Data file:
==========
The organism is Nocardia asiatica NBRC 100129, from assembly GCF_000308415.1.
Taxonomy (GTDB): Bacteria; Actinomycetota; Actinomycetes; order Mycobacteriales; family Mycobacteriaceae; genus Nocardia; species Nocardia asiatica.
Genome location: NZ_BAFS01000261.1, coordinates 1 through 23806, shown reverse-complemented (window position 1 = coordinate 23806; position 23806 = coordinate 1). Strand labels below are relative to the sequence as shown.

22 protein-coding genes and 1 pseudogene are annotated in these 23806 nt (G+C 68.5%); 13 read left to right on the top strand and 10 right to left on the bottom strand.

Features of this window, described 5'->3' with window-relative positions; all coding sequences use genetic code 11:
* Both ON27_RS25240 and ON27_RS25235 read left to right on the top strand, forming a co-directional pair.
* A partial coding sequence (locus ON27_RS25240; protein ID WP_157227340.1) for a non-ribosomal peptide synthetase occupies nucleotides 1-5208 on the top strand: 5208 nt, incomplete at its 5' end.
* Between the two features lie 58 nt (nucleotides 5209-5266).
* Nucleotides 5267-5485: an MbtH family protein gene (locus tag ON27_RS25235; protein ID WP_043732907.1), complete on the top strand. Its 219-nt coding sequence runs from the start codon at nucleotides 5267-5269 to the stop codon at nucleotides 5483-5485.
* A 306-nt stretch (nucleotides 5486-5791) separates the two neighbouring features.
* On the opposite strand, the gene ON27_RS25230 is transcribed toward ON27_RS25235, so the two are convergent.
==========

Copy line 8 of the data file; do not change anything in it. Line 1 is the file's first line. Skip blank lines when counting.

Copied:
* Between the two features lie 58 nt (nucleotides 5209-5266).